Quark Pharmaceuticals is developing QPI-1007, a siRNA that preserves retinal ganglion cells by silencing the synthesis of caspase 2, an enzyme that plays a central role in cell apoptosis. It is being studied as a treatment for non-arteritic ischemic optic neuropathy (NAION) and acute, primary angle-closure glaucoma.

Isarna Therapeutics developed ISTH0036, which is an ASO that selectively targets the TGF-β2 mRNA, in order to decrease TGF-β2 levels, as elevated levels are associated with increased IOP. ISTH0036 was studied in patients with primary open angle glaucoma who would undergo trabeculectomy (a surgery for glaucoma that allows fluid to be drained). The study showed that ISTH0036 was effective in controlling IOP postoperatively and did not display toxicity (7). Isarna is about to initiate Phase 2a development in neovascular age-related macular degeneration (nAMD) and diabetic macular edema (DME).

 Retinal disorders:

Diabetic retinopathy and diabetic macular oedema (DME) are retinal disorders that are complications of diabetes. In diabetic retinopathy blood vessels in the retina are damaged. As it progresses, fluid and blood can leak into the retina, causing swelling, at which point it has become diabetic macular oedema.

Age-related macular degeneration (AMD) is a retinal disorder that is a major cause of blindness (2). AMD causes damage to a part of the retina called the macula, blurring your central vision. There are two types of AMD. Dry AMD (atrophic AMD) results from the macula becoming thinner as you age, and tiny clumps of a protein called drusen grow. Wet AMD (neovascular AMD) occurs when abnormal leaky blood vessels grow under the retina (this is called choroidal neovascularization (CNV)), causing damage and scarring of the macula. Vascular endothelial growth factor (VEGF) is a key component in the development of choroidal neovascularization (CNV) and wet AMD.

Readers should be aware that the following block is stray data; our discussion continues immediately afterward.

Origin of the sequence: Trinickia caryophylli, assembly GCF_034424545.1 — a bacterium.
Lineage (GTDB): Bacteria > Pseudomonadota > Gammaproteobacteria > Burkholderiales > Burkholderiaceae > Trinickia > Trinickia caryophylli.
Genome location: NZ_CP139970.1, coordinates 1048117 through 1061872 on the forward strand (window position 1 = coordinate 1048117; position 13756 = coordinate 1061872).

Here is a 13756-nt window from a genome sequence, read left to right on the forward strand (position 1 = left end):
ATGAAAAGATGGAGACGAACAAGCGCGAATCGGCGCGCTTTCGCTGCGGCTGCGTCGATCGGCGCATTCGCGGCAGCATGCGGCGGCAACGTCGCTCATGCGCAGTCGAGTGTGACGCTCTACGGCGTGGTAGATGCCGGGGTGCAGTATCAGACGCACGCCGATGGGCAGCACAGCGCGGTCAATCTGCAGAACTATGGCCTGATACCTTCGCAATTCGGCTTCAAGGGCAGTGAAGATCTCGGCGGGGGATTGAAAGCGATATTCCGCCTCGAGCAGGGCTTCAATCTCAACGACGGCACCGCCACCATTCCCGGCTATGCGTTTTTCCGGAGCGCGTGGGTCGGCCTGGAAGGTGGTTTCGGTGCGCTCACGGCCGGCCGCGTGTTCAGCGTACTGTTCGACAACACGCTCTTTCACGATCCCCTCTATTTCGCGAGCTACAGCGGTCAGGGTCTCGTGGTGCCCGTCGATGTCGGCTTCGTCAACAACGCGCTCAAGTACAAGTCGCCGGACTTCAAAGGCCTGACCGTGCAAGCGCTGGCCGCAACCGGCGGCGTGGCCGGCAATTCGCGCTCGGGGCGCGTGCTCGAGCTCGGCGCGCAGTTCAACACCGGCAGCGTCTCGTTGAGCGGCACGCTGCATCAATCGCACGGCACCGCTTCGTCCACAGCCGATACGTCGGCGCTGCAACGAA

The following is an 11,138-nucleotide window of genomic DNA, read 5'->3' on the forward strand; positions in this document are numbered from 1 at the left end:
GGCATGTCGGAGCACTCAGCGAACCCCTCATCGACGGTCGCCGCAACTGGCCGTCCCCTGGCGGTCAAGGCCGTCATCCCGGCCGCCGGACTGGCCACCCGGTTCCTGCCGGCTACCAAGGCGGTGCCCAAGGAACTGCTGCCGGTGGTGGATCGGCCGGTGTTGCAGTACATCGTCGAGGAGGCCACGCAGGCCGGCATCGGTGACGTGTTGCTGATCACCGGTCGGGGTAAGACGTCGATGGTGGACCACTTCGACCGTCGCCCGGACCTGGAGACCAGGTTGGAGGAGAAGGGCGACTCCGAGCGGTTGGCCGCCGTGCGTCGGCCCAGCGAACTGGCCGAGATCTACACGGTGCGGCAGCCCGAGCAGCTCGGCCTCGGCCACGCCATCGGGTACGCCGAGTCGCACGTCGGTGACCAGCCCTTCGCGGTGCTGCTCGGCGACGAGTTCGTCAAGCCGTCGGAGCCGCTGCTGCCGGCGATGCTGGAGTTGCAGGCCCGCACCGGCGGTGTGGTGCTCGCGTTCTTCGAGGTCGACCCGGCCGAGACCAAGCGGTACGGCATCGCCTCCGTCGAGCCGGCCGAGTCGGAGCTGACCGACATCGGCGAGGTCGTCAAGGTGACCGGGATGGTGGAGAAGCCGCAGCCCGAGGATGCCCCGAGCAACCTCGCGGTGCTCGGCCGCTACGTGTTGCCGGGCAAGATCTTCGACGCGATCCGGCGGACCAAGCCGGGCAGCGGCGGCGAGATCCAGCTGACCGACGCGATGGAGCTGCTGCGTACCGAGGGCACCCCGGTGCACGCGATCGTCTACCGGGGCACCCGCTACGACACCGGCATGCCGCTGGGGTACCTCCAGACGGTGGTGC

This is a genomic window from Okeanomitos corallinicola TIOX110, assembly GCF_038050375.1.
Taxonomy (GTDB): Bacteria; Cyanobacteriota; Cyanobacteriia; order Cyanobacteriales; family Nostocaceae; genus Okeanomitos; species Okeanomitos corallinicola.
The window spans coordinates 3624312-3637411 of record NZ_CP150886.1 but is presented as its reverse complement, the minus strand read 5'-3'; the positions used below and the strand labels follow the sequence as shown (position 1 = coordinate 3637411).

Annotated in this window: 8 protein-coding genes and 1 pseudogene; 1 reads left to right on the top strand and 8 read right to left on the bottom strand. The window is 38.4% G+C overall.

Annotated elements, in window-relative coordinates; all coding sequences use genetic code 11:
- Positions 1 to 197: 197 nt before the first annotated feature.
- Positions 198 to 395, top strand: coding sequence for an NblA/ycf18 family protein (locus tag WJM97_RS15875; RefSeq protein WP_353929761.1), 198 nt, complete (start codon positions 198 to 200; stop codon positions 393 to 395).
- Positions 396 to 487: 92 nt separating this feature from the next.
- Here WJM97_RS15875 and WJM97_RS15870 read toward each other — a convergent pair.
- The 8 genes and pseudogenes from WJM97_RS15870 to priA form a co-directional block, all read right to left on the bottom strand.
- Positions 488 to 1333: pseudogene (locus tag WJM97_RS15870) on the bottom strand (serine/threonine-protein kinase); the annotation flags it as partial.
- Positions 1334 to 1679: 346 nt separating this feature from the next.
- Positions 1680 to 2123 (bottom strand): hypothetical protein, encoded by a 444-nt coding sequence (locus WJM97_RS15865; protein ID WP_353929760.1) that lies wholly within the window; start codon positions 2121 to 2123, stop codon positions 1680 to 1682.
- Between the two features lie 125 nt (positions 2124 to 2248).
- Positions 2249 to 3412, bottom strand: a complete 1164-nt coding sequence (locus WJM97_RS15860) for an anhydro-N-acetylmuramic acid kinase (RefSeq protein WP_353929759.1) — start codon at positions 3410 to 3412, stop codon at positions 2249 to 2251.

Age-related macular degeneration (AMD), diabetic macular oedema (DME), and diabetic retinopathy are all treatable with anti-VEGF medications which help prevent abnormal blood vessel growth and reduce swelling, so oligonucleotide medications are sometimes tested as treatments for more than one of these conditions.

  • Bevasiranib (Cand5) was the first siRNA to advance to Phase III trials (8). It is a chemically modified naked siRNA that was intended to treat DME and wet AMD by down-regulating vascular endothelial growth factor (VEGF) (2). While it was safe and showed good preliminary results, on the recommendation of the Independent Data Monitoring Committee, OPKO Health decided to terminate its Phase III clinical study as it was unlikely to meet its primary end point.
  • Another of the earliest trials utilizing siRNA was conducted by Allergan and Sirna Therapeutics Inc. In this trial, patients with choroidal neovascularization (CNV) that resulted from neovascular AMD received one intravitreal injection of Sirna-027 (also called AGN211745). Sirna-027 is a siRNA designed to reduce the levels of VEGFR-1, significantly inhibiting CNV (2, 3). It was well tolerated, and foveal thickness decreased within 2 weeks of treatment (9). However, it did not meet the efficacy endpoint of improving visual acuity in a phase II study and displayed an off-target effect which could have undesirable impacts on the vascular and immune systems, so development was halted (3).
  • PF-655 is a siRNA that was designed by Quark Pharmaceuticals to silence expression of RTP801 which is rapidly upregulated in response to ischemia, hypoxia, and/or oxidative stress, resulting in cell apoptosis. A phase I trial evaluated PF-655 for treatment of AMD, diabetic retinopathy, and macular oedema, and PF-655 was advanced to phase II trials to treat patients with visual loss due to DME, and neovascular AMD. Currently, it is in Phase IIB for DME.